The tas is made of gilded silver. The rectangular plate has an arched top.
The plate is decorated with two tapering, cylindrical columns with spiralling folliage, rising over rectangular pedestals with a corolla motif. The columnns' foliate capitals are surmounted by lions looking frontwards.They support a crown. Bellow the crown is a medaillion. In the medaillion and on both side of it, is an inscription in outline letters, and reads: שויתי % ה' % לנגדי ##תמיד "Ps. 16:8" Bellow the medaillion is a flower basket. A band of flowers encircles the plate.
Above the crown is a dedicatory inscription which is engraved in filled outline letters, and reads: מתנת ר' שמעיה ארי" ווייסענבעעק ואשתו ## לכבוד המקום ולכבוד התורה מן הספר והציץ הזאת. " A gift of Rabbi Shma'aia Arie (int.) Weissenbak and his wife## In honour of the Lord and in honour of the Torah from this book and this ziz (tas)"
The following description was prepared by William Gross:
Breastplates – ornamental metal plates or shields hung in front of the Torah scroll – are found in all Ashkenazi communities, as well as Italy and Turkey, but designed differently in each community. In most cases the breastplate is made of silver or silver-plated metal. In Italy the breastplate is shaped like a half-coronet and known as the Chatzi-keter, "half-crown." In Turkey, the breastplate is called a Tas, and assumes a variety of shapes – circular, triangular, oval, or even the Star of David. In Western, Central, and Eastern Europe the breastplate is called either Tas or Tziz; its function there is not merely ornamental: it designates which Torah scroll is to be used for the Torah reading on any particular occasion, with interchangeable plaques.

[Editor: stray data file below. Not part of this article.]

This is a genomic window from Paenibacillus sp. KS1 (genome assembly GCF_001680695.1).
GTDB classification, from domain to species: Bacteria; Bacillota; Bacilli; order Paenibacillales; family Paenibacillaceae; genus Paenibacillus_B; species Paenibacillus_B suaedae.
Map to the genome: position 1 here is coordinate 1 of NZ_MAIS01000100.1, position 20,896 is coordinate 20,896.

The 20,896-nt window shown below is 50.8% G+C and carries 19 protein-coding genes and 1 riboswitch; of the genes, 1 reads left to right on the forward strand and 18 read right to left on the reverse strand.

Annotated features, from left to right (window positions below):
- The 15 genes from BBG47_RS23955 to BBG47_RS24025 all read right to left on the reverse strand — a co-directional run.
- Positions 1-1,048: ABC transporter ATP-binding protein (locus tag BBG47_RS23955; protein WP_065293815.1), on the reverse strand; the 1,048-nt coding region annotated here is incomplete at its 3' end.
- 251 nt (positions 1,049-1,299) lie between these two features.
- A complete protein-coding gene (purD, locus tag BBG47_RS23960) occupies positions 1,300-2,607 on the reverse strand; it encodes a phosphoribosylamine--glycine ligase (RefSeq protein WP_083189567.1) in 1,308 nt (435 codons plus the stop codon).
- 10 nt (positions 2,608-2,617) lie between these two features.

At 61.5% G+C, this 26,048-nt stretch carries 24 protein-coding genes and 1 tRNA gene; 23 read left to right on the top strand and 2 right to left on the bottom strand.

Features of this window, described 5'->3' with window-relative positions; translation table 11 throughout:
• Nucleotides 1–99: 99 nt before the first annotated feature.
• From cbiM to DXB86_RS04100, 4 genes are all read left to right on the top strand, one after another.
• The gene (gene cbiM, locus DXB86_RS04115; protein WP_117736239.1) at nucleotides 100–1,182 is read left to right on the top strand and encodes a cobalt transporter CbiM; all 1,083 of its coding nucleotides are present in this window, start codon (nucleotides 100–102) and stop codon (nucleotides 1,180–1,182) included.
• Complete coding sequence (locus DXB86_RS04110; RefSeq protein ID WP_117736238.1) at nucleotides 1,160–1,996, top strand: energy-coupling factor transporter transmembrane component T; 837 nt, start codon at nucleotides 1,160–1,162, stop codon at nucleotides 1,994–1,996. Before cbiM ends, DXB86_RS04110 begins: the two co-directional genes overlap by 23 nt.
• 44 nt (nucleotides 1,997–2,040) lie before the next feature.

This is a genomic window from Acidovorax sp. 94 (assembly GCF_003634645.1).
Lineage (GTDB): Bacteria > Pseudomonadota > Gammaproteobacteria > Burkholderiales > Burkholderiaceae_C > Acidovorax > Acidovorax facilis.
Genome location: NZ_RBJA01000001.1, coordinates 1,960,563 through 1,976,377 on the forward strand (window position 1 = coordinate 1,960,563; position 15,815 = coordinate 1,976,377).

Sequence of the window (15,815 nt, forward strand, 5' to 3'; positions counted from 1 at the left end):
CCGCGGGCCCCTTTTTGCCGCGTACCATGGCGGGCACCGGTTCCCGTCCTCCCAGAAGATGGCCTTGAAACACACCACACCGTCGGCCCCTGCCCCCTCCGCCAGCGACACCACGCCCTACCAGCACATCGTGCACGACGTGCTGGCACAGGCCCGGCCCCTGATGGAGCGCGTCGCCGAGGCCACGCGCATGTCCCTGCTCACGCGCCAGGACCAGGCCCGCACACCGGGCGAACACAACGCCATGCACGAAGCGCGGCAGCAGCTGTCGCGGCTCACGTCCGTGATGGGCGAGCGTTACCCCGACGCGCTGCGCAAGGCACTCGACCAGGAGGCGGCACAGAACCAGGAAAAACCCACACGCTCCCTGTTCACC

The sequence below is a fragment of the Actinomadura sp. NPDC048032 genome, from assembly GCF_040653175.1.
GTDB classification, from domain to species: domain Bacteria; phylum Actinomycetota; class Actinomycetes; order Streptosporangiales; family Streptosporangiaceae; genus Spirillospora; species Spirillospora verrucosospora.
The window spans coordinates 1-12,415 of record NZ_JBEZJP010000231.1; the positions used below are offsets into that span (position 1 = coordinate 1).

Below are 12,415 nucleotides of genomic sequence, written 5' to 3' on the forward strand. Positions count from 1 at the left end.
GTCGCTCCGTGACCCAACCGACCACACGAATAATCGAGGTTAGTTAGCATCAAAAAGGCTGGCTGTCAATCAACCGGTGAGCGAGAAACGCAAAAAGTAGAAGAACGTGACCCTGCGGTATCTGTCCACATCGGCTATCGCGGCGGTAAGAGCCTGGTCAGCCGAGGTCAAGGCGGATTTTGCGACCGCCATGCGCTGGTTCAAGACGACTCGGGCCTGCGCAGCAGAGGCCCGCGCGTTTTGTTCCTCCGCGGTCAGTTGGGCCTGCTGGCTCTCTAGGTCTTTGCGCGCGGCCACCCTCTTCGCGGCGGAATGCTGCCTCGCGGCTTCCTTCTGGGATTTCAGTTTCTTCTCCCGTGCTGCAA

The most notable early breastplates, from 17th-century Germany and Holland, were either square or rectangular, but over time they became rounded and decorative, and bells or small dedicatory plaques were suspended from its lower edge. During this period, the design of breastplates was influenced by that of the Torah Ark and the parokhet (curtain) concealing it, featuring various architectural motifs, the menorah (the seven-branched candelabrum), Moses and Aaron, lions, or Torah crowns.
This one of very few Torah Shields to use the Shivit formula as a central theme. The workmanship on this shield is extremely fine as is the lettering of the inscription above. There are holes all around the circumfrance of the silver, indicating that this may have been sewn to a Torah Mantle.
Inscription: The Gift of Reb Shemaya Aryeh Weissen Berg and His Wife, for the Honor of God and for the Honor of the Torah, This Scroll and This Torah Shield (Tzitz) I Have Set the Lord Always Before Me (Psalms 16:8)
C | Columns
C | Crowns, the Four (listed according to Misnah, Avot, 4:13) | Crown of Law (Crown of Torah)
H | Heraldic composition | Central element | Medallion with inscription (central element of heraldic composition )
B | Basket | Basket with flowers
C | Columns | Columns with vine and clusters of grapes